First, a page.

In the article, Predicating Positive Career Planning Attitudes Among NCAA Division I College Student-Athletes, written by Tyrance, Harris and Post, they state that the NCAA has over 400,000 students that participate in intercollegiate athletics (23). They further discuss that there is a mean of 3.13% of college athletes who go on to play professional sports in the NBA, WNBA, NFL, MLS, NHL and MLB (23). Because of the low possibility of making it in professional sports, it’s imperative that “student-athletes engage in positive career planning” (Tyrance, Harris, Post, 23). Even though the NCAA implemented a rule that states a student athlete isn’t supposed to spend more than 20 hours a week on required athletic activities (Newly Proposed NCAA Rules, Berkowitz), because of the demands of practice, traveling and playing tend to “win-out” over career preparation, there isn’t much time that allows for a student athlete to prepare for their lives outside of sport. (Shurts and Shoffner, 99). Martens and Lee also mention that “activities related to career development such as visits to the career center, sessions with a career counselor, resume development, and internships” all require time that a student athlete does not have (124).
Shurts and Shoffner further explain that because student athletes have less time to devote to their career development and preparing for life after sport, they also have the added factor of figuring out who they are outside of their athletic identity” (99). According to Baillie and Danish in their article, Understanding the Career Transition of Athlete, the label of an athlete begins as soon as sports participation begins (78). Tyrance, Harris and Post add that the life cycle for a student athlete is approximately 10-15 years between the ages of 5-22 (23). When it comes to an athlete developing their identity, it is often associated as soon as they begin playing their sport. Baillie and Danish also further explain that the athletes self concept is further enhanced by their involvement in their sport,meaning, the more involved they are in the activities such as outside practice and preparations for games, the more valuable they feel (79) Further, Howard-Hamilton and Sina describe that athletes can go through temporizing which is when they hesitate to take the next step when it comes to leaving behind their identity as an athlete and transition into alternative career paths (40). Baillie and Danish further discuss that when a student athlete has the expectation to go on to play professional sports but then fail to real that goal, it often impedes with the student athletes identity (79). The idea that when you take away their sport due to retirement, their sole-identity also gets taken away is then reiterated.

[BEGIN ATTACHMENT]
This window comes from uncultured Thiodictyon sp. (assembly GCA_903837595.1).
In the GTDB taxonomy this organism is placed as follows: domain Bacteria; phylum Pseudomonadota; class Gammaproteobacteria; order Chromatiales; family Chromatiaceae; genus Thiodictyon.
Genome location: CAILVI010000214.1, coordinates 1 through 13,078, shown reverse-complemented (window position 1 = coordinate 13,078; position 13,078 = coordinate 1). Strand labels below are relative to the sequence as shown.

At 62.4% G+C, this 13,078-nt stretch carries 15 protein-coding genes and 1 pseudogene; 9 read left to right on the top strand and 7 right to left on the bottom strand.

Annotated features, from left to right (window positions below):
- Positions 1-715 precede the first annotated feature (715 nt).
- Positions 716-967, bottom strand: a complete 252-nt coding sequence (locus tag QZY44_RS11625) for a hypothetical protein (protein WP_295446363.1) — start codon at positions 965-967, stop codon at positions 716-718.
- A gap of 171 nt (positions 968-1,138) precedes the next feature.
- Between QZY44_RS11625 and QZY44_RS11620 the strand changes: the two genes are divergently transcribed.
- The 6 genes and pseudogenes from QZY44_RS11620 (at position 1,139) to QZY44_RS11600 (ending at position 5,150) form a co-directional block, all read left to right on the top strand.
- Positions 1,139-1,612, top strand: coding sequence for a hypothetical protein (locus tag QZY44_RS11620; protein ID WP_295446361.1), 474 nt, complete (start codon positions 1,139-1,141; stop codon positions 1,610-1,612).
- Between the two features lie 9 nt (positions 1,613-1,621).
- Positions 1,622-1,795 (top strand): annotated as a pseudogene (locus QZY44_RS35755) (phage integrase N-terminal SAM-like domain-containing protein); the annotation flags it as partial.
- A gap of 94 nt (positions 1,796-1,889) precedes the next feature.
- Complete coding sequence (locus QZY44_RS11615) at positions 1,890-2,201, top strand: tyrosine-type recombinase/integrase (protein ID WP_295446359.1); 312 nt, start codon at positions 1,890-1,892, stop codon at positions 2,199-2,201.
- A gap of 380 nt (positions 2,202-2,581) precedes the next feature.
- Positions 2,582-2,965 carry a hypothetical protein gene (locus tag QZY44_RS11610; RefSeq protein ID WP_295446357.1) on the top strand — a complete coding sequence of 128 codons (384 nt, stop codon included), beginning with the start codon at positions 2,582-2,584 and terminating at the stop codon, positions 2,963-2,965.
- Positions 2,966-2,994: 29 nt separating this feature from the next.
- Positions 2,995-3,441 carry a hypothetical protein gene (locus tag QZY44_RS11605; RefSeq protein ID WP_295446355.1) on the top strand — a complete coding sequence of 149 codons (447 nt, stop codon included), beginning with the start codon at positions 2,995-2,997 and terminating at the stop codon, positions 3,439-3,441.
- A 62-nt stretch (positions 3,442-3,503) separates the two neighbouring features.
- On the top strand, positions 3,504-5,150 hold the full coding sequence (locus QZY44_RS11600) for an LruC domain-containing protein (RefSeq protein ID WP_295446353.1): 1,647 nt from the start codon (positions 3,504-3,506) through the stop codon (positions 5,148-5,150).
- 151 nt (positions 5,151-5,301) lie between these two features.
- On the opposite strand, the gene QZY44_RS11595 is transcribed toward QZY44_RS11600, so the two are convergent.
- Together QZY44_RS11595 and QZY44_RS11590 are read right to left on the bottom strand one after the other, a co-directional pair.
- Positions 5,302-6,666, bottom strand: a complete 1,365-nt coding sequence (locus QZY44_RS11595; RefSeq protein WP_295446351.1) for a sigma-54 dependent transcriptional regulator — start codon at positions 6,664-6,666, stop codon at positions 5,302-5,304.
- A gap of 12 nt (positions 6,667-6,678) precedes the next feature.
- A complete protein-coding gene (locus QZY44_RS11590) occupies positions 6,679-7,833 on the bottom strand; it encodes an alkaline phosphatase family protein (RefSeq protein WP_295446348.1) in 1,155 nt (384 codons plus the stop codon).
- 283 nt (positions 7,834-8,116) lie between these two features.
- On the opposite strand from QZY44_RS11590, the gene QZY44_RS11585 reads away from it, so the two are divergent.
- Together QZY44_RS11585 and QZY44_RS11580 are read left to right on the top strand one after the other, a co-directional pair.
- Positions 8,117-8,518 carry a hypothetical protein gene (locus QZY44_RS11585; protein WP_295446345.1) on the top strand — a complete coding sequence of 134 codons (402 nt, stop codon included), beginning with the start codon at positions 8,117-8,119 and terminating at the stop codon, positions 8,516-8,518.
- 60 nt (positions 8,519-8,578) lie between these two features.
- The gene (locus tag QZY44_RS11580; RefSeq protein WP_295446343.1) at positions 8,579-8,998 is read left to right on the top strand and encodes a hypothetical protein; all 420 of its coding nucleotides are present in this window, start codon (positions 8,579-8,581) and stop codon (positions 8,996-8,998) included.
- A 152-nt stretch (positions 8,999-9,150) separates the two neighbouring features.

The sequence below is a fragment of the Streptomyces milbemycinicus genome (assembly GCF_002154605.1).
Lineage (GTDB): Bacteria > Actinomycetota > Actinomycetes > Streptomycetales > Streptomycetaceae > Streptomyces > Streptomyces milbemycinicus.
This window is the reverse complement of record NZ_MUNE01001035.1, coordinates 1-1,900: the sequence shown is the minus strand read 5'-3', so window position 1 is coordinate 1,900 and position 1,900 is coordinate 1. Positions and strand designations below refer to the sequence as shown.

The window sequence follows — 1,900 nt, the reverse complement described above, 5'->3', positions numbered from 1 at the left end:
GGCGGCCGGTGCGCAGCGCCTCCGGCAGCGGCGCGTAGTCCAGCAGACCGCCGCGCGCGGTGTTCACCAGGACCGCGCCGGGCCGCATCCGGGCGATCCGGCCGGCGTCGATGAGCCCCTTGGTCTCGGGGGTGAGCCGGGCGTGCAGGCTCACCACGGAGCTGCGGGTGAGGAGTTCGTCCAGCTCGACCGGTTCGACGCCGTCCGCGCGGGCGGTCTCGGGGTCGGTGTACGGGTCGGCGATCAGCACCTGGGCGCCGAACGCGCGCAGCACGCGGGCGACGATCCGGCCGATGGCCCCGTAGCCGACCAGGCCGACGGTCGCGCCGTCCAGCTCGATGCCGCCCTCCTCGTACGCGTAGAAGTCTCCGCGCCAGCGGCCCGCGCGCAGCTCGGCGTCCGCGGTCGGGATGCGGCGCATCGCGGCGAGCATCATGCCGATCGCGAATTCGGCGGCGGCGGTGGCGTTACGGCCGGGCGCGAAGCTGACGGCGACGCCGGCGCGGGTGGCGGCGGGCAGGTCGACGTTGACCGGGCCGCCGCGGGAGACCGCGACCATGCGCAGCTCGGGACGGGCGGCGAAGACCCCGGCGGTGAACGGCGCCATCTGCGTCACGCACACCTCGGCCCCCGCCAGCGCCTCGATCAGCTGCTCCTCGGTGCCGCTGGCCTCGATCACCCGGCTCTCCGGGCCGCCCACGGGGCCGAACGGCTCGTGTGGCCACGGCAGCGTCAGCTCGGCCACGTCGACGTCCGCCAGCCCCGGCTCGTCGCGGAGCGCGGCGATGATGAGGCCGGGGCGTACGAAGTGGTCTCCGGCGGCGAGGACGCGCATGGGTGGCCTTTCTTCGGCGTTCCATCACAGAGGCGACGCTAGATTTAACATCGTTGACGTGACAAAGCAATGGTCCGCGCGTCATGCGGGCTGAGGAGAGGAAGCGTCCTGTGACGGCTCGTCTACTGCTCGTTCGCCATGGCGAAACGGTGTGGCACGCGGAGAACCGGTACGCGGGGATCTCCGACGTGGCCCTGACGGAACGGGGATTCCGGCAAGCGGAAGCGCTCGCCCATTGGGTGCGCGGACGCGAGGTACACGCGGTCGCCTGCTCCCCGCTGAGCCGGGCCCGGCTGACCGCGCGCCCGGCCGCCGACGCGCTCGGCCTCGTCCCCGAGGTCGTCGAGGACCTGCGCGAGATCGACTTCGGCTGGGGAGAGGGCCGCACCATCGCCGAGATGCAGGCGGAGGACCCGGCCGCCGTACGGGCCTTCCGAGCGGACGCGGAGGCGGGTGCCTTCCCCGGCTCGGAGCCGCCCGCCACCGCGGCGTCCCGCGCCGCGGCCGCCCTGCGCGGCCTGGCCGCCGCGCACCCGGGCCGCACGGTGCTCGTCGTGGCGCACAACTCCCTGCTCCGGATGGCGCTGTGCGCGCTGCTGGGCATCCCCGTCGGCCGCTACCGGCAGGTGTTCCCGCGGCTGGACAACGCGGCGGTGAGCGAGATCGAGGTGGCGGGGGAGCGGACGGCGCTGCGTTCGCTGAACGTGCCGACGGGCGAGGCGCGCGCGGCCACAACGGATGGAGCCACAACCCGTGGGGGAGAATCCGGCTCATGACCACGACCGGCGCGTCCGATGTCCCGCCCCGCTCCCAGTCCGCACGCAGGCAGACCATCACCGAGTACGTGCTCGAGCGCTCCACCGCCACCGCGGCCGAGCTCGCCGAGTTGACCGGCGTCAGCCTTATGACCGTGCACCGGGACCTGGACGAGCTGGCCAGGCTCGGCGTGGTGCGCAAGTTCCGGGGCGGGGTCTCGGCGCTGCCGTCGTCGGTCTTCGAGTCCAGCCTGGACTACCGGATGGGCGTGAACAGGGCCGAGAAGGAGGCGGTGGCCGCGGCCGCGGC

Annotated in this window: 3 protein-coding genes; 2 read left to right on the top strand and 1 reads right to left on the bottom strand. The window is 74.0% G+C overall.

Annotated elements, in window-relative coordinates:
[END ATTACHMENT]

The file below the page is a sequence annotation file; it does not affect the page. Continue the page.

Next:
Need for Career Development
Martens and Lee and Shurts and Shoffner both discuss the imperative need for student-athletes to be able to have their own type of career development program that is catered more towards an athlete’s lifestyle and schedule. In Martens and Lee’s article, Promoting Life- Career Development in the Student Athlete: How Can Career Centers Help, they found that student athletes engage in “less career and educational planning than other students” (124). Shurts and Shoffner also mention that when it comes to career development, student athletes progress more slowly than their non-athlete peers (98). Howard-Hamilton and Sina explain that “institutions are to provide an environment in which athletes and athletic program play an essential role in the student body and in which there is a distinguishable difference between professional sports and intercollegiate athletics” (41). However, Brown, Glasetter-Fender, and Shelton explain that the demands of playing, training and traveling get in the way of career preparation (53) which means that student athletes aren’t able to fully utilize career development centers at their institutions. Martens and Lee also points out that “athletes are unlikely to visit the career center on their own” to which they suggest the need for implementing an outreach program that caters more to student athletes needs and schedules (126). A study by Sinclair and Orlick found that athletes who had the ability to focus on things related to retirement, such as career development and personal identity, through an outreach program felt better equipped to go through a smooth transition, as compared to student athletes who didn’t have the option at all (147). They further discuss that based on whether or not a student athlete was able to use outreach programs determined whether or not they had success or failure in regards to transitioning (Sinclair and Orlick, 139).